Reading Challenge: Book Review #6

So this one time when I lived in Chicago, my girlfriends & I decided we were going to start a book club. We met at this adorable coffee house not far from my apartment to discuss our first book, Eat Pray Love. I remember leaving that night so excited because I'd always wanted to be part of a book club & the first meeting was so fun! We decided our next book was going to be Devil in the White City by Erik Larson. I knew it was about Chicago during an era that seemed fascinating to me.  I went out, bought the book & then we never set a date for our next meeting & the club died.  The book sat on my shelf for another 6ish months untouched.  Then I moved downtown & the book traveled with me & sat on my shelf, neglected, for the next 2 years.  Then I moved to LA & lived in 3 different places, & the book continued to travel with me, unread. Finally, when this challenge presented itself I KNEW this book was finally going to get the attention it deserved & here we are. It only took 8 years. Nonetheless, when I posted on Instagram (Raalph120, follow me!) that I was finally diving in, I got a pretty decent amount of responses & the reviews were completely mixed. Some loved the book, other's hated it. Some only read certain chapters...I was super intrigued to see where I fell on the spectrum. And after the week I spent reading it, I still have no idea if I liked this book or not.  Before I get into my thoughts, read the summary that I inevitably stole from goodreads. Then we discuss.
Book Summary
Author Erik Larson imbues the incredible events surrounding the 1893 Chicago World's Fair with such drama that readers may find themselves checking the book's categorization to be sure that 'The Devil in the White City' is not, in fact, a highly imaginative novel. Larson tells the stories of two men: Daniel H. Burnham, the architect responsible for the fair's construction, and H.H. Holmes, a serial killer masquerading as a charming doctor.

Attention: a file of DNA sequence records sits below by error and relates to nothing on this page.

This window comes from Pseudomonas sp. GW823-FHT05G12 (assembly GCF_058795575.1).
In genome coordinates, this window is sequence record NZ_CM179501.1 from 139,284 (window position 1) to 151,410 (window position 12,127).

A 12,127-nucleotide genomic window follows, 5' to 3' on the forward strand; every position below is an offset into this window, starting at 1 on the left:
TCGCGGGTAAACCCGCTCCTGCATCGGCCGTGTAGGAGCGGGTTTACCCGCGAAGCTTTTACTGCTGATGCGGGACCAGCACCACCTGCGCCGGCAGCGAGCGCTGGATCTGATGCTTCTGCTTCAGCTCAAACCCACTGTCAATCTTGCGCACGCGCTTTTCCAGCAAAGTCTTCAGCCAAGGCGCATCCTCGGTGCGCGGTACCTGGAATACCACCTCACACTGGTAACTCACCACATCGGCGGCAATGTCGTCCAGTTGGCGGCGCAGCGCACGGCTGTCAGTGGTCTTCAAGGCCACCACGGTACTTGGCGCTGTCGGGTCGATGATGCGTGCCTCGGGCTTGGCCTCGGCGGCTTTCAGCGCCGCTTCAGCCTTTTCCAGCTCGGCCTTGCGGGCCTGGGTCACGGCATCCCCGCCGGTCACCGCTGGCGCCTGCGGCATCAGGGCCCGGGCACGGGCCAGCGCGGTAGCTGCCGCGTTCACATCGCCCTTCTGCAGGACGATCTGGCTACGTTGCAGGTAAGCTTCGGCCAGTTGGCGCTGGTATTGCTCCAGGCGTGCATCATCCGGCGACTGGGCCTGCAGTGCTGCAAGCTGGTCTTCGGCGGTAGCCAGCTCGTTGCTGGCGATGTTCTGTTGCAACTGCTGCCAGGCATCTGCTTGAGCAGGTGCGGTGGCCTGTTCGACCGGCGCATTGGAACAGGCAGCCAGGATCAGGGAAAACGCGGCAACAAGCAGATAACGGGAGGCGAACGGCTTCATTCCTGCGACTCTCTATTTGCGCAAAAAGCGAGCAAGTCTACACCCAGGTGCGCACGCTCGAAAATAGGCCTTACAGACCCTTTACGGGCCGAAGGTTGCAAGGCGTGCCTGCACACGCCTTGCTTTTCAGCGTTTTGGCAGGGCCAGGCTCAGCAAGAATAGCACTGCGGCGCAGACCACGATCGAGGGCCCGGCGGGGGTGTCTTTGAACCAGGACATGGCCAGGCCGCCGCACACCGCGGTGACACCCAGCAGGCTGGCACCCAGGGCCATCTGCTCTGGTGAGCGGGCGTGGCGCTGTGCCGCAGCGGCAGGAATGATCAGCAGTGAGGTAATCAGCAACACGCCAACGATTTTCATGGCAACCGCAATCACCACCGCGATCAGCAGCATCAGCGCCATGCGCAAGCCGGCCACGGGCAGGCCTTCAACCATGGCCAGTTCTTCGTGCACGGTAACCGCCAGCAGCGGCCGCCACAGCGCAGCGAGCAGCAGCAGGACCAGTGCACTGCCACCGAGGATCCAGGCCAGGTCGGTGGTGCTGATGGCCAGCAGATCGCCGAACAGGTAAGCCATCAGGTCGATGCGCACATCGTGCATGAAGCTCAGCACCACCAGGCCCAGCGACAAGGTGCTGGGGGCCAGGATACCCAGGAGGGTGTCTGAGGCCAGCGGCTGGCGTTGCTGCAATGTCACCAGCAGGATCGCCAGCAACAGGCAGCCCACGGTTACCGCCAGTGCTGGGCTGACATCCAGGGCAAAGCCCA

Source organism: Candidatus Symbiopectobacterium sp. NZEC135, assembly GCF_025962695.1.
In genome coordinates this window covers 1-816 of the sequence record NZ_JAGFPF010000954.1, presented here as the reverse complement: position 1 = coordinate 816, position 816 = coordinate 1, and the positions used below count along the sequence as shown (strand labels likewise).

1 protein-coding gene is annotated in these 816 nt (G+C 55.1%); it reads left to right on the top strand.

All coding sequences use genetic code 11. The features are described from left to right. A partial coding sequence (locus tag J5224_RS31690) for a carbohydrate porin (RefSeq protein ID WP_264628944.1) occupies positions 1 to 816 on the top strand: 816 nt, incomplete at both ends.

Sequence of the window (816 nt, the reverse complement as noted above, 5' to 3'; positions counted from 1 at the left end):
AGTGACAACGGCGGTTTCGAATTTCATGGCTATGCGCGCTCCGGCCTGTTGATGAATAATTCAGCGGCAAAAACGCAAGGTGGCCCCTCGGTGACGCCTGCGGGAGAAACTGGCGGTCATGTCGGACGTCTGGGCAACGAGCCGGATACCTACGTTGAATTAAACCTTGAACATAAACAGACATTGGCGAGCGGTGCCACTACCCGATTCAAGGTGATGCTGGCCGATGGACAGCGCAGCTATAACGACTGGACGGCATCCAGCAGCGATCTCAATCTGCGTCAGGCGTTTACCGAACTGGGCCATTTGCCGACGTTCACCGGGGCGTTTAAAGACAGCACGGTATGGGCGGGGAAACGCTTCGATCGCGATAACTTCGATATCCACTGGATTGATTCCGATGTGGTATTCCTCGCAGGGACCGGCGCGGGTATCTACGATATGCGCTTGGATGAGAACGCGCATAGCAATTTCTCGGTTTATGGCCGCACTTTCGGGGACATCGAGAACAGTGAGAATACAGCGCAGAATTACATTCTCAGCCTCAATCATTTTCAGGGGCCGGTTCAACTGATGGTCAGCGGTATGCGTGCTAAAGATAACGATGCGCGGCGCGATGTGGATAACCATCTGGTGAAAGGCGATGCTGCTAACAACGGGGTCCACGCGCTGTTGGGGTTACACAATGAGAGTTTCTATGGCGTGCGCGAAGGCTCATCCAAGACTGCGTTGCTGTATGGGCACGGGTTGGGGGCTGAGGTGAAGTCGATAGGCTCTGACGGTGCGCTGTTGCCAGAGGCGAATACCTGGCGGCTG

Burnham's challenge was immense. In a short period of time, he was forced to overcome the death of his partner and numerous other obstacles to construct the famous "White City" around which the fair was built. His efforts to complete the project, and the fair's incredible success, are skillfully related along with entertaining appearances by such notables as Buffalo Bill Cody, Susan B. Anthony, Nikola Tesla and Thomas Edison.

The activities of the sinister Dr. Holmes, who is believed to be responsible for scores of murders around the time of the fair, are equally remarkable. He devised and erected the World's Fair Hotel, complete with crematorium and gas chamber, near the fairgrounds and used the event as well as his own charismatic personality to lure victims.
Let's Discuss...
OK, there were definitely some very fascinating parts of the book surrounding the fair. Many important historical figures do make appearances (as noted in the summary, but missing one of my favorites, Helen Keller) & that in itself kept me hooked. I also found the chapters on serial killer H. H. Holmes, were way more interesting...but I'm not silly enough to think the book could survive just on his twisted story.  Learning about the construction of the fair was at times SO tedious & boring, but at other times very engaging.  I don't know if it was just me, but I also struggled to read more than 30 pages at a time. Soo is that a sign I was bored? I don't know. Once I was about half-way through I did find myself eager to keep reading...but was it because I liked the book or was it because I just wanted to finish it? Again, I don't know. The stories surrounding the fair are crazy & at times, I definitely had to keep checking that this book was in fact non-fiction. So, that alone, I say read it & judge for yourself!
Have you read this book? I'd love to know your thoughts!
Catch up on the other books I've read so far:
Book #2
Book #3
Book #4
Book #5

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